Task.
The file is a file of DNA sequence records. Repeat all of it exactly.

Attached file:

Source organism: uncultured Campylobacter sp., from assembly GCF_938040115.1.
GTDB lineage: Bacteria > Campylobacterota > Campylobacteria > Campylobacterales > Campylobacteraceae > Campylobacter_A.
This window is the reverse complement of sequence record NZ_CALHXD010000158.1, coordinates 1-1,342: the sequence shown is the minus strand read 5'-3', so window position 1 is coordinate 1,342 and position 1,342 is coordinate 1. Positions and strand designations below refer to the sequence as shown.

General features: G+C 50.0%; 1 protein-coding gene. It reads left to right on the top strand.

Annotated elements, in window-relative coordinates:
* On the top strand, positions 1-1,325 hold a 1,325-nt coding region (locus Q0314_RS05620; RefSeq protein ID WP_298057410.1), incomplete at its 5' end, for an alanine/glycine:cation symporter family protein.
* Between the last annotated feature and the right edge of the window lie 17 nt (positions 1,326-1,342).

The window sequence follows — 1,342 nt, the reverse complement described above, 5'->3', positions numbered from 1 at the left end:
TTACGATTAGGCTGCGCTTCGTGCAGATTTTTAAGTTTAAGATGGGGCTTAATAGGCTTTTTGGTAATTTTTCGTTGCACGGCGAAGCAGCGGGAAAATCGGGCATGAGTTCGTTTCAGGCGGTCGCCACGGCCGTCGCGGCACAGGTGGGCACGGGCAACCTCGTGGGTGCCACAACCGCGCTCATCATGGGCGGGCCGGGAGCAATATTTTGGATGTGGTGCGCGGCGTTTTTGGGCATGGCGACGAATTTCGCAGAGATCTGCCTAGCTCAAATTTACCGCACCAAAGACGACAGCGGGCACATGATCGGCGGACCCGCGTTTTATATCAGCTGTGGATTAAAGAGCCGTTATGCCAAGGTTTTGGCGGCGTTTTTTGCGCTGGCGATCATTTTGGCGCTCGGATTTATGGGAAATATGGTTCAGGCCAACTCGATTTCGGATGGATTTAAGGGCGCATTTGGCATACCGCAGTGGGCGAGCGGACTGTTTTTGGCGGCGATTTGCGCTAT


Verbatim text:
Source organism: uncultured Campylobacter sp., from assembly GCF_938040115.1.
GTDB lineage: Bacteria > Campylobacterota > Campylobacteria > Campylobacterales > Campylobacteraceae > Campylobacter_A.
This window is the reverse complement of sequence record NZ_CALHXD010000158.1, coordinates 1-1,342: the sequence shown is the minus strand read 5'-3', so window position 1 is coordinate 1,342 and position 1,342 is coordinate 1. Positions and strand designations below refer to the sequence as shown.

General features: G+C 50.0%; 1 protein-coding gene. It reads left to right on the top strand.

Annotated elements, in window-relative coordinates:
* On the top strand, positions 1-1,325 hold a 1,325-nt coding region (locus Q0314_RS05620; RefSeq protein ID WP_298057410.1), incomplete at its 5' end, for an alanine/glycine:cation symporter family protein.
* Between the last annotated feature and the right edge of the window lie 17 nt (positions 1,326-1,342).

The window sequence follows — 1,342 nt, the reverse complement described above, 5'->3', positions numbered from 1 at the left end:
TTACGATTAGGCTGCGCTTCGTGCAGATTTTTAAGTTTAAGATGGGGCTTAATAGGCTTTTTGGTAATTTTTCGTTGCACGGCGAAGCAGCGGGAAAATCGGGCATGAGTTCGTTTCAGGCGGTCGCCACGGCCGTCGCGGCACAGGTGGGCACGGGCAACCTCGTGGGTGCCACAACCGCGCTCATCATGGGCGGGCCGGGAGCAATATTTTGGATGTGGTGCGCGGCGTTTTTGGGCATGGCGACGAATTTCGCAGAGATCTGCCTAGCTCAAATTTACCGCACCAAAGACGACAGCGGGCACATGATCGGCGGACCCGCGTTTTATATCAGCTGTGGATTAAAGAGCCGTTATGCCAAGGTTTTGGCGGCGTTTTTTGCGCTGGCGATCATTTTGGCGCTCGGATTTATGGGAAATATGGTTCAGGCCAACTCGATTTCGGATGGATTTAAGGGCGCATTTGGCATACCGCAGTGGGCGAGCGGACTGTTTTTGGCGGCGATTTGCGCTAT